The Porsche 356 Speedster was developed at the request of influential automobile importer Max Hoffman, who saw a gap in the US market for a stripped down, lower cost version of the already popular 356 model. Hoffman wanted a German cabriolet that could compete with the popular sports roadsters coming out of England, and his initial suggestion to Porsche was to build a car that resembled a smaller Jaguar XK120 with a lower sticker price than the 356.
The new Speedster was fitted with a smaller removable windscreen (good for weekend racing), simple bucket seats, a minimal folding top, and very little in the way of creature comforts. As was almost always the case, Max Hoffman was right on the money, and the new minimalist Porsche became a popular choice among America’s upwardly mobile petrolheads.
Almost all of the Speedsters were powered by a 60hp, 1582cc, OHV, air-cooled, 4-cylinder boxer engine with twin Solex carburettors, a 4-speed manual transmission, and independent front and rear suspension – that last element being a little unusual for the era.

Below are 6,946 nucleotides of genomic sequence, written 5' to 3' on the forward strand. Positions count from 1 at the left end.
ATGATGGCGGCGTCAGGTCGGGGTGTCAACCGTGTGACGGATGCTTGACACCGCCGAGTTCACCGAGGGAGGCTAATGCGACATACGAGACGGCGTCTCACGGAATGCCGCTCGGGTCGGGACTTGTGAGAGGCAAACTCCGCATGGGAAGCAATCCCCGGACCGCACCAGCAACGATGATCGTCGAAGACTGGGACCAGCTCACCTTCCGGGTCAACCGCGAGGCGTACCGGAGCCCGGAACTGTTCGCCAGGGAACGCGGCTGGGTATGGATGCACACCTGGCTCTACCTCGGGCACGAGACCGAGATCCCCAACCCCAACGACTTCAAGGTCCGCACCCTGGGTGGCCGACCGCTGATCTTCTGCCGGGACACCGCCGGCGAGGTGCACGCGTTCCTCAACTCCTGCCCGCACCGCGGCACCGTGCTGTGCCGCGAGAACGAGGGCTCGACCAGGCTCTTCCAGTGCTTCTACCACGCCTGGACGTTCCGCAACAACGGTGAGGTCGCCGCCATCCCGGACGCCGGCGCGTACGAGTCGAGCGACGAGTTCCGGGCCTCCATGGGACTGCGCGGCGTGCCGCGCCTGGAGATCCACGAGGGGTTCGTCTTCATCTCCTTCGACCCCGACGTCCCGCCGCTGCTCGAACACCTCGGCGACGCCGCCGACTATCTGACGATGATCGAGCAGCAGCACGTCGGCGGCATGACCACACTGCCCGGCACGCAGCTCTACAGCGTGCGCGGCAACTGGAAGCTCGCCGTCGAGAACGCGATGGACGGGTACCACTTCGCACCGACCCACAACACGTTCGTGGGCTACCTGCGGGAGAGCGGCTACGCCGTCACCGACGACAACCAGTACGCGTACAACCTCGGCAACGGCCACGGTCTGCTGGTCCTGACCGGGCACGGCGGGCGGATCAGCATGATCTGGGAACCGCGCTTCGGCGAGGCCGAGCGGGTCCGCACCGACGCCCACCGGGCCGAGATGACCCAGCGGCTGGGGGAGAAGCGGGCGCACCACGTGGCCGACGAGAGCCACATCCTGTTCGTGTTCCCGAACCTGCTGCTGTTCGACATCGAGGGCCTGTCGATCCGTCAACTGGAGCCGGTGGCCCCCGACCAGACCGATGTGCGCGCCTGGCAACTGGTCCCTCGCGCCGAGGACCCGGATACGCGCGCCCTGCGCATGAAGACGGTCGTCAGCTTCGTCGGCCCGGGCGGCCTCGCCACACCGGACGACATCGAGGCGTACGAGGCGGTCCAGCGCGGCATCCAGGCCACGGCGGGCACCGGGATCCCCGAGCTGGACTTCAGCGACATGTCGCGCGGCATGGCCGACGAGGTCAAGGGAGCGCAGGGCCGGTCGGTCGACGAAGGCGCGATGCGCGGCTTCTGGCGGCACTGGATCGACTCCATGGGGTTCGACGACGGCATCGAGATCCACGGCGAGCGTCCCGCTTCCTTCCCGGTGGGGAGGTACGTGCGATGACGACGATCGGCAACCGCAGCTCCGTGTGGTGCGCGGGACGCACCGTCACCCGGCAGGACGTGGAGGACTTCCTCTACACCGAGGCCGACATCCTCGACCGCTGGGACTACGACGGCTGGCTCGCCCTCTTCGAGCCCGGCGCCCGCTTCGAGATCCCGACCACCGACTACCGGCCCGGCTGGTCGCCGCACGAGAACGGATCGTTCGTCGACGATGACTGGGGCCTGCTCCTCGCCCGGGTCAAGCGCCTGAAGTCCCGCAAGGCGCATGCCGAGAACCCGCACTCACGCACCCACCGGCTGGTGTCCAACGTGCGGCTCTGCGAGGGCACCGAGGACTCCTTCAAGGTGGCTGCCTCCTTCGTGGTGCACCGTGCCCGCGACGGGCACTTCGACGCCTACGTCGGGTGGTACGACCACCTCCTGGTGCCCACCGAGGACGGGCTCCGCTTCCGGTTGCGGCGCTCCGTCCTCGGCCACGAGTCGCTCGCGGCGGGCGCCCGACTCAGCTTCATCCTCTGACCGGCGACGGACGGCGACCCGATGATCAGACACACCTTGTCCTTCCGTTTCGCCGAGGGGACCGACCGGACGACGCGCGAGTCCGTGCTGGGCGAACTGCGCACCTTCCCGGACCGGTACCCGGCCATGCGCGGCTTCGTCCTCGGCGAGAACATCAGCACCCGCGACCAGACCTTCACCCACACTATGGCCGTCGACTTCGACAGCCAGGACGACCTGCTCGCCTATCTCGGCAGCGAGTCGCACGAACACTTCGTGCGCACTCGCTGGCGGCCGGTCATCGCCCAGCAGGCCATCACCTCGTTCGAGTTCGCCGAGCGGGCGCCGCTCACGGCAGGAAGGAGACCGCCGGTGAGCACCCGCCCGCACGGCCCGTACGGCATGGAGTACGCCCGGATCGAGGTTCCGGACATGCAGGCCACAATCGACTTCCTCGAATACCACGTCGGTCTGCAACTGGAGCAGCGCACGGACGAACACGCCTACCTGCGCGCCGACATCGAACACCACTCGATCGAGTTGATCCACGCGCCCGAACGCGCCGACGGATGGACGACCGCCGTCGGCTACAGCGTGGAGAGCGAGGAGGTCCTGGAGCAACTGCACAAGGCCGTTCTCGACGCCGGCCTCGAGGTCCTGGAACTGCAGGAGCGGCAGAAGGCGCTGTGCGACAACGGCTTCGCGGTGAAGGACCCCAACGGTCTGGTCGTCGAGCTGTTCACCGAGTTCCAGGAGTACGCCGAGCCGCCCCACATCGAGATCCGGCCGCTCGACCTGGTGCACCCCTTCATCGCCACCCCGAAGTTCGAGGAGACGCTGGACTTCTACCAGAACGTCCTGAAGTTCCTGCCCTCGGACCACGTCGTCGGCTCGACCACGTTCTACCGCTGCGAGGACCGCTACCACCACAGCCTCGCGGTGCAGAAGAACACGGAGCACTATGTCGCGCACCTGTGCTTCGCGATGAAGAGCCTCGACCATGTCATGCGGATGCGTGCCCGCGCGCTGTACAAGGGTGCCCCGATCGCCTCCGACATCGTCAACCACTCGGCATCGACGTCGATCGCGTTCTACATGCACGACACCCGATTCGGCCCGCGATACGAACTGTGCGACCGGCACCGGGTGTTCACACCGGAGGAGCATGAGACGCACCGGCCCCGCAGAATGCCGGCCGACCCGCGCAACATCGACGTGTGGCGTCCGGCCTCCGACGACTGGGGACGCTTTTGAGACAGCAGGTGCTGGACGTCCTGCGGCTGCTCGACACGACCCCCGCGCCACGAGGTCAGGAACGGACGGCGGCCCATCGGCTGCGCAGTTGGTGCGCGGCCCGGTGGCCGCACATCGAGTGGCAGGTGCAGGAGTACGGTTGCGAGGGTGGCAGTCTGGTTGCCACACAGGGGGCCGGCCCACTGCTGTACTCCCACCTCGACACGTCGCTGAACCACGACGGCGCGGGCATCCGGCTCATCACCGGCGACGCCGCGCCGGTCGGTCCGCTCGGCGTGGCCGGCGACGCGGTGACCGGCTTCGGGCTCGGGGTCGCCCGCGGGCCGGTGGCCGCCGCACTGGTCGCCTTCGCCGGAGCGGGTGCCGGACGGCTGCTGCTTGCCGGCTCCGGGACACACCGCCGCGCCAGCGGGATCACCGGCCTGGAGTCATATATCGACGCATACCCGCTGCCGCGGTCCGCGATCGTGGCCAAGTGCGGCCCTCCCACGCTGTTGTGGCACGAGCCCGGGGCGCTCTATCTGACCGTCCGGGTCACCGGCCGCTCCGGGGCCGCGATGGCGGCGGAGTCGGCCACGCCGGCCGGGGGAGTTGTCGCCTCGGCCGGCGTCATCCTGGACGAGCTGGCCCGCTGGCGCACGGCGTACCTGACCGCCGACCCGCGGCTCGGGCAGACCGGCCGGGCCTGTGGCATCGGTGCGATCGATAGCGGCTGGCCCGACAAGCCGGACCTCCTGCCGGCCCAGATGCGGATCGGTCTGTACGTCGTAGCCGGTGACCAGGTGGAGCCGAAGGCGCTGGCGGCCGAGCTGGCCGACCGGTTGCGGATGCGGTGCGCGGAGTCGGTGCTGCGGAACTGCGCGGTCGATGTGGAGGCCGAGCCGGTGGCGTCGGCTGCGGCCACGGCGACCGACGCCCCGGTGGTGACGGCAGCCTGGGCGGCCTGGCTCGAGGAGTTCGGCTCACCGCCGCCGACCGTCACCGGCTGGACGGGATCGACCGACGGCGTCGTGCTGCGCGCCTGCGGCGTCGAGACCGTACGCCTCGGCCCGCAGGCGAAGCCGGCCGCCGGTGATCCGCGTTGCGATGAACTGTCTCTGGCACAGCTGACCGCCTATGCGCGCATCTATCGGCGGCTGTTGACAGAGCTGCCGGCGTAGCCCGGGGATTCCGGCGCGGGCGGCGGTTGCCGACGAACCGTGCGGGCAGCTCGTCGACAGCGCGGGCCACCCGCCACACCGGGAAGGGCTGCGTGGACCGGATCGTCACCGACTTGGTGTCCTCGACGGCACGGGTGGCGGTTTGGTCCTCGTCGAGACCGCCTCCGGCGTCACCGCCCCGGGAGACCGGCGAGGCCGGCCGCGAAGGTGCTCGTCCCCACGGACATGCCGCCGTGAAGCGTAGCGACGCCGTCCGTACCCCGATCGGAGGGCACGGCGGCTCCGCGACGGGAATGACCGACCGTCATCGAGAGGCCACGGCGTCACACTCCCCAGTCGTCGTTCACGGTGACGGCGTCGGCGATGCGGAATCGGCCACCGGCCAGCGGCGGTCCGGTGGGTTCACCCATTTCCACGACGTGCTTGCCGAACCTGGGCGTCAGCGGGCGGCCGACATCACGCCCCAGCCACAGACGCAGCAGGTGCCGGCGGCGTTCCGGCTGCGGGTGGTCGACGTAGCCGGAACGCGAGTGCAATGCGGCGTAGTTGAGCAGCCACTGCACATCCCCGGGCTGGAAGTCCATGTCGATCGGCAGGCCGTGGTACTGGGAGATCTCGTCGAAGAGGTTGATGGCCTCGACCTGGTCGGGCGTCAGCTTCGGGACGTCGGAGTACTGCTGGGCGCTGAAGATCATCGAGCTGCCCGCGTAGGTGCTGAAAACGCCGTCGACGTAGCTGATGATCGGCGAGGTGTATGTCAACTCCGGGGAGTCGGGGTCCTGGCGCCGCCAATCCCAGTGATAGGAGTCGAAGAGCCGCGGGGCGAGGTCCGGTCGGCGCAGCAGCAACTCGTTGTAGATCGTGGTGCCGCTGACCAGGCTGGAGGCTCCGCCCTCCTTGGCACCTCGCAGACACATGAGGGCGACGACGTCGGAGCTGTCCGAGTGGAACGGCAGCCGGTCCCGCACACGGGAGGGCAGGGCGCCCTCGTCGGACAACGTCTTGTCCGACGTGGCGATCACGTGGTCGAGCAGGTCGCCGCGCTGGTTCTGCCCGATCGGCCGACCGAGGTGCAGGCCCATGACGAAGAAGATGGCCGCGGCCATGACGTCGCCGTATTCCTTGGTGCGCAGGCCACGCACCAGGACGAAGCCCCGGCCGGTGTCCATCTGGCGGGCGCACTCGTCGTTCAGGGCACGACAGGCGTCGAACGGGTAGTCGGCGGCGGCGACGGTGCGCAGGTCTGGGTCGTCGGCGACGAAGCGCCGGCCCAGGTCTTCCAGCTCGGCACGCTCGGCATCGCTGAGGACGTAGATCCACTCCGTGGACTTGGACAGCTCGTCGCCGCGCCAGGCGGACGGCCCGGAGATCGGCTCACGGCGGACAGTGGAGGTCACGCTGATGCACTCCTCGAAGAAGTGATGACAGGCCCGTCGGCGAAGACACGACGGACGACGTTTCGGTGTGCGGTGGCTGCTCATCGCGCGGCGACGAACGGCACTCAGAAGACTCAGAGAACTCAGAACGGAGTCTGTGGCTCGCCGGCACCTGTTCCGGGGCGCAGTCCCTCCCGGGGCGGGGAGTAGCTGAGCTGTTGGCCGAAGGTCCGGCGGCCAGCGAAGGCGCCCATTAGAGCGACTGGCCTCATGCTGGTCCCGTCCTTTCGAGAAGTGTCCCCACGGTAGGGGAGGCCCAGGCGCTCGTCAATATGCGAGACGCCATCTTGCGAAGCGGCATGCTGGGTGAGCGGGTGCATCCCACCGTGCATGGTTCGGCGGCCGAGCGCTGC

In recent years we’ve seen surviving Porsche 356 Speedsters enjoying an almost obscene increase in value, to the point where they’re now worth significantly more than a standard 356 – a reversal that would undoubtably make Hoffman proud.
The car you see here was recently uncovered after spending 40 years under a tarpaulin in a Texas garage. It belonged to the same family for 4 decades after being bought secondhand in 1967, its new owners took it on countless road trips including forays into Mexico, before it was parked in the garage – likely with a sentiment that it would be fixed up one day when there was time.
It was recently re-discovered with its matching number engine and surprisingly minimal rust – thanks in part to the dry Texas climate. It’s due to be auctioned by RM Sotheby’s on the 7th of October at the Hershey Sale, and it’s estimated to be worth somewhere in the region of $200,000 to $250,000 USD. If you’d like to read more about it or register to bid you can click here to visit the listing.
Photo Credits: Theodore W. Pieper ©2016 Courtesy of RM Sotheby’s